Annuities – Insurance – Part III
Today we’ll discuss an insurance product that has been described as the “inverse of life insurance” and like life insurance, has been around for centuries. The term annuity is derived from the Latin word “annua” which in Roman times referred to annual stipends. Present day annuities generally consist of regular (most commonly monthly) payments made to a beneficiary by an insurance company. Payments can be structured for a specific period of time, say ten years, or for the remainder of an annuitant’s life. In the case of a joint and survivor annuity payment, the income stream can continue until the passing of the second to die. An astute observer once described the function of both products by stating, “people buy life insurance to protect against dying prematurely and purchase annuities to protect against living too long.”
There are two possible, but not necessarily required, phases to an annuity contract. In the accumulation, or deferral phase, the customer deposits and accumulates money in an insurance company account and enjoys the benefit of income tax deferral on account growth. The second phase is known as the annuity or income phase when the beneficiary (ies) receives regular payouts from the insurer. A deferred annuity contract has both phases with payouts beginning at a date after the initial contributions commence. An immediate annuity skips the initial accumulation phase. The contract purchaser in this case makes a lump sum payment to the insurer, with regular payouts beginning in the following month. Annuity payouts always commence as a mixture of both return of principal as well as account earnings. However, should the beneficiary live long enough to recapture all of their invested principal, subsequent payouts will consist completely of earnings.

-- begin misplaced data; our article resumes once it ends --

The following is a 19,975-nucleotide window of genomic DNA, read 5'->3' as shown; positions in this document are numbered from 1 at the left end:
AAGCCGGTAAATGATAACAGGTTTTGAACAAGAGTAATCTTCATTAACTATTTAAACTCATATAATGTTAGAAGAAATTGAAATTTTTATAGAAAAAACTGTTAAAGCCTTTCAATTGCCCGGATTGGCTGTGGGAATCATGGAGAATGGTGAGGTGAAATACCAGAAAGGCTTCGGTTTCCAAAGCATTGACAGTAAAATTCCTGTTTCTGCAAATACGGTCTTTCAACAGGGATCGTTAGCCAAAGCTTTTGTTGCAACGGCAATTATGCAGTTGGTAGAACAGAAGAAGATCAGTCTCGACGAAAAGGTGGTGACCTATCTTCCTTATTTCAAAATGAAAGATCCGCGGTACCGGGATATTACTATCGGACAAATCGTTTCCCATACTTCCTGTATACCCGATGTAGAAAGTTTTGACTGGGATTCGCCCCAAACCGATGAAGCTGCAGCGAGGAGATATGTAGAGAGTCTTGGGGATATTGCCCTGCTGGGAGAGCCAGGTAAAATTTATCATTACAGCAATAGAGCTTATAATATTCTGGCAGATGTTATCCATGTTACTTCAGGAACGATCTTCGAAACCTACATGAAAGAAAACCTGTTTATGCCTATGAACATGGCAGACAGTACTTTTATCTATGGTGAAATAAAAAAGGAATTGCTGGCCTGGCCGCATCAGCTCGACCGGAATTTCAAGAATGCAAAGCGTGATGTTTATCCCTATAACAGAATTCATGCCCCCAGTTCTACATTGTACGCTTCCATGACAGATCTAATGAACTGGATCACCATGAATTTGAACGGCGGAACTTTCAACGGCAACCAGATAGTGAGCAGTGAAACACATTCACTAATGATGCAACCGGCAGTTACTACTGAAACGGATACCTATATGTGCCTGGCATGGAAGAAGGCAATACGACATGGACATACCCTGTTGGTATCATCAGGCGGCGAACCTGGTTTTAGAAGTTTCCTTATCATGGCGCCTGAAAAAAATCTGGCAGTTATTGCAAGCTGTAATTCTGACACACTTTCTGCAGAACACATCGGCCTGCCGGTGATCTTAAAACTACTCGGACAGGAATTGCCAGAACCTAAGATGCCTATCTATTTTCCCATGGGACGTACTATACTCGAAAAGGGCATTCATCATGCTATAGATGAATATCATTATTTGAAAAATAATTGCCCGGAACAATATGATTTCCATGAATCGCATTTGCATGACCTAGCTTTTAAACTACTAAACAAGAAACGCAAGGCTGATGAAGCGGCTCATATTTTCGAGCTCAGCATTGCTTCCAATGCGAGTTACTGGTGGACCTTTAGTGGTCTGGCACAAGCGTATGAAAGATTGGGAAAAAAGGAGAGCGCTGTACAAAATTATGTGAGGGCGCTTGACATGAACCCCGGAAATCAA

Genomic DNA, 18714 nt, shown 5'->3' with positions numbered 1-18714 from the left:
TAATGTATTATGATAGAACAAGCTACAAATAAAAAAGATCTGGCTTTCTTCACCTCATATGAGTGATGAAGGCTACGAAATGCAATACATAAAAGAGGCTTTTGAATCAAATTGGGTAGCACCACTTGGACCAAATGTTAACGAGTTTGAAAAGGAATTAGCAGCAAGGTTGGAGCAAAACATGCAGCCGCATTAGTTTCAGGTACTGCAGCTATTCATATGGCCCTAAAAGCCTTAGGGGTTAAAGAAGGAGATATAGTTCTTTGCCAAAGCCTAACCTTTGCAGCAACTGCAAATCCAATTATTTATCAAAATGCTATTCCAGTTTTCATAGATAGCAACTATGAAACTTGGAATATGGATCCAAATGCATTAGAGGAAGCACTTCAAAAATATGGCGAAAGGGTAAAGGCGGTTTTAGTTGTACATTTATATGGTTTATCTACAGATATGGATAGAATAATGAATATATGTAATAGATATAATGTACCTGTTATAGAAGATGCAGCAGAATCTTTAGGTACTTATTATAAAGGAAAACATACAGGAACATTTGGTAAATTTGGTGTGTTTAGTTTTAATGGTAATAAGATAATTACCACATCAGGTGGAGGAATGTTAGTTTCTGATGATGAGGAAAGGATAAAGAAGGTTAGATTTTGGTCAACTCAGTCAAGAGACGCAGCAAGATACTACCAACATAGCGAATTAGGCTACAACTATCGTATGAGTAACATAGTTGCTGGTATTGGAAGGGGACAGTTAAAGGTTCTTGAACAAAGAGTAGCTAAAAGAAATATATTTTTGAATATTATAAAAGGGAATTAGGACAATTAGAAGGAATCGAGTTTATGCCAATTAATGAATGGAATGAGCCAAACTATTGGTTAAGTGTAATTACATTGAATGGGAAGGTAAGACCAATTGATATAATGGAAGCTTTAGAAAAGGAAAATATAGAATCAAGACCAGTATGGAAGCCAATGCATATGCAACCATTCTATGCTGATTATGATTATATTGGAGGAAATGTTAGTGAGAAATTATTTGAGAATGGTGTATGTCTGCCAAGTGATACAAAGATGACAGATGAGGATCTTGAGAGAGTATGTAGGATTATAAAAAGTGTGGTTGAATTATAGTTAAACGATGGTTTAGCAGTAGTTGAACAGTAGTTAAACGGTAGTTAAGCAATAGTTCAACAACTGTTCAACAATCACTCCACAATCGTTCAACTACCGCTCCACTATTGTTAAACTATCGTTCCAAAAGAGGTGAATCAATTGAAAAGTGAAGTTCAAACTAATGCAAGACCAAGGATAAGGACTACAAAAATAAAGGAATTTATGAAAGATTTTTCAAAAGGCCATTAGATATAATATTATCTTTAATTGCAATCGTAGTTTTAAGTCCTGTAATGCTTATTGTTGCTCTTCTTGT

While immediate annuities are relatively simple, deferred annuities can take many forms and include a variety of features in the form of policy riders. It is important to understand that there is a cost associated with policy riders and internal policy costs can inhibit the growth of the amount that can eventually be annuitized. Deferred annuities often have surrender charges that are levied against the policy owner in the event they elect to terminate or transfer the annuity to another insurer via a tax free section 1035 policy exchange. As with policy expenses, it is important for potential purchasers to understand the surrender charges on any policy being considered.
Fixed deferred annuities offer some sort of guaranteed rate of return for a period of time. Multi-year guaranteed annuity contracts (MYGA’s) can make sense for someone who would like to earn a guaranteed rate of return for a period of time and then “turn on” the regular payments by annuitizing the accumulated balance. Equity indexed annuities (EIA’s) are also classified as deferred fixed annuities but base their crediting rates on some market index, such as the Standard & Poor’s 500 Stock Index. Equity index annuities also involve caps, participation rates, and margins etc., that introduce substantial complexity. It should also be noted that EIA’s do not credit the account owner with dividends paid by the underlying investments, but compensate the policy owner by guaranteeing that they will never earn less than 0% in a negative year for the markets.
Variable annuities (VA’s) allow the policy holder to invest in insurance company sub-accounts that function much like mutual funds. Individuals who have maximized their participation in work-place retirement plans (e.g. 401k’s) and IRA’s often select VA’s for additional tax-deferred account growth. It must be noted however, that the earnings growth of a VA is eventually taxed as ordinary income. Ordinary income tax rates have traditionally been higher than long-term capital gain tax rates.